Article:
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P OSITIVE D ISCIPLINE -F RED J ONES Caroline Hance Brittany Maiden Madison Lewis Jessica Choi.

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Presentation on theme: "P OSITIVE D ISCIPLINE -F RED J ONES Caroline Hance Brittany Maiden Madison Lewis Jessica Choi."— Presentation transcript:

1 P OSITIVE D ISCIPLINE -F RED J ONES Caroline Hance Brittany Maiden Madison Lewis Jessica Choi

2 A BOUT F RED J ONES Dr. Fred Jones received his PhD in clinical Psychology at UCLA specializing in schools and families. While working as the head of the Child Experimental Ward of the Neuropsychiatric Institute at the UCLA Medical Center, he began researching classroom management for regular and special education classes. Later in his career, Dr. Jones presented his positive discipline model in a book he wrote. Dr. Jones has studied highly effective teachers for 30 years and believes "the best way to manage behavior problems is to prevent their occurrence“.

3 P HILOSOPHY S TATEMENT Teachers must put forth dignity and cooperation. If students feel like they are respected as individuals, they will want to act with similar behaviors. Likewise, when teachers act maturely and competently, students will see them as role models after whom they pattern their own behavior! What are some behavior difficulties you could see happening in your classroom? What are some positive discipline techniques you could utilize?

4 S TUDENT / T EACHER C ONTROL I N T HE C LASSROOM DEGREE OF TEACHER CONTROL: HIGH Dr. Fred Jones believes that as a teacher, you should always follow through with the proper consequences of a students’ either appropriate and inappropriate action. Expectations should be made clear and repeatedly MODELED through the school year. A student will only take you seriously if you are consistent. DEGREE OF STUDENT CONTROL: MID/LOW The students’ decision to behave or misbehave is their own decisions. The repercussions of their good or bad behavior is made clear, so it is up to them to make the choice to behave well.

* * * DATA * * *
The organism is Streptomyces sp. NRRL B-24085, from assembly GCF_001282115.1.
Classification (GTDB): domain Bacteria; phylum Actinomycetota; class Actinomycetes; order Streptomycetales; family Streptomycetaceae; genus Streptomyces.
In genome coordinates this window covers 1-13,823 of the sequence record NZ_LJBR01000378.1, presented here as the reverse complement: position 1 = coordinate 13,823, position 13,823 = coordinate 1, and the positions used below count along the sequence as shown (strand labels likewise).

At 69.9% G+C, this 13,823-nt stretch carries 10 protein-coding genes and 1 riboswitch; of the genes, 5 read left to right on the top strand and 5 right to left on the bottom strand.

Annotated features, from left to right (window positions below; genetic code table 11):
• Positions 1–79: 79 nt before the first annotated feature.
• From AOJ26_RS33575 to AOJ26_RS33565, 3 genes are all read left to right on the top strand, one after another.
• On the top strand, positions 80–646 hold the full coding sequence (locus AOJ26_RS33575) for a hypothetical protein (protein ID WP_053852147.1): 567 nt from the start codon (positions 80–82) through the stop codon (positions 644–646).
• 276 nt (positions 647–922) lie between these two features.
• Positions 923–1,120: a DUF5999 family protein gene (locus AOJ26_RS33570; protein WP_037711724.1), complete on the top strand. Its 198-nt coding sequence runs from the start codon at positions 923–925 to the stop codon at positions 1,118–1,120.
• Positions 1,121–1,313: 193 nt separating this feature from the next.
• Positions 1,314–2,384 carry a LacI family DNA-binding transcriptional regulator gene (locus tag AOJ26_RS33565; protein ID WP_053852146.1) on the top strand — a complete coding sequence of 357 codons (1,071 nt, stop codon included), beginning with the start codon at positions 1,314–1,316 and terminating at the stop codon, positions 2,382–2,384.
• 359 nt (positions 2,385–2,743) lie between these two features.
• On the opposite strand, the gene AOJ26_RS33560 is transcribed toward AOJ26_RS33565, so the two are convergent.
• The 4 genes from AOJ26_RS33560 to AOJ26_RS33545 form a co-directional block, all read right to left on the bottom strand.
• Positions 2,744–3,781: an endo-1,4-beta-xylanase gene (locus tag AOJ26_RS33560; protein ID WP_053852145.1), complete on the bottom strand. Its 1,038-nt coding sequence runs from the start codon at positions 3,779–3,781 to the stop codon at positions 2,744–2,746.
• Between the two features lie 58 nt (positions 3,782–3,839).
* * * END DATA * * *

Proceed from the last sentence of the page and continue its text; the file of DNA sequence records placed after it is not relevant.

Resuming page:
5 L OSING T RACK O F T IME … Dr. Jones believes management is leadership. Classroom time is often lost to people speaking out of turn, day dreaming, being out of their seats, making noises, etc. Jones recommends to have seating arrangements, limit setting techniques, and have incentives to avoid losing class time.

6 S EATING A RRANGEMENTS Have students in close proximity to teacher- free of furniture or other physical barriers- easy access to students. Enforce seating arrangements- this way, students are focused on work and not a conversation with their friends.

7 L IMIT S ETTING T ECHNIQUES Limit setting techniques are meant to motivate students to regain focus on activity or lecture if they are distracted or uninterested. Eye Contact- is a non-verbal way to communicate to the student that their behavior is not going unnoticed. By keeping eye-contact with the student, it shows the teacher’s confidence and it does not take from class time. Physical Proximity- Students are less likely to misbehave if the teacher is near by—Move by misbehaving student during lecture. Body Carriage- Teachers should hold themselves erect and move assertively- this suggests strong leadership Facial Expressions- can communicate encouragement or disappointment for positive and negative behavior.

8 I NCENTIVES Jones believes that punishment does not solve bad behavior. He believes that students will behave and cooperate over time if good relationships and incentives are provided. Incentives should be available daily, weekly, and monthly. Some incentives include: Stars Tickets—receive so many, get a prize Being dismissed first Homework Pass Popcorn Party Class Movie Preferred Activity Time

9 B ACK U P P LAN Dr. Jones believes “a back-up system is a series of responses designed to meet force with force so that the uglier the student’s behavior becomes, the deeper he or she digs his or her hole with no escape.” By having a back up plan, you will have confidence of how to respond to a students’ behavior without becoming upset.

10 W ORKS C ITED Andrius, J. (1987, January 1). The Jones Model of Discipline. Retrieved September 10, 2014, from discipline/the-jones-model.htmlwww.teachermatters.com/classroom-discipline/models-of- Education World: Fred Jones: Tools for Teaching. (n.d.). Retrieved September 9, 2014, from The Positive Discipline Model. (n.d.). Retrieved September 9, 2014, from The Positive Discipline Model. (n.d.). Retrieved September 9, 2014, from Positive Discipline Model.htm Positive Discipline Model.htm


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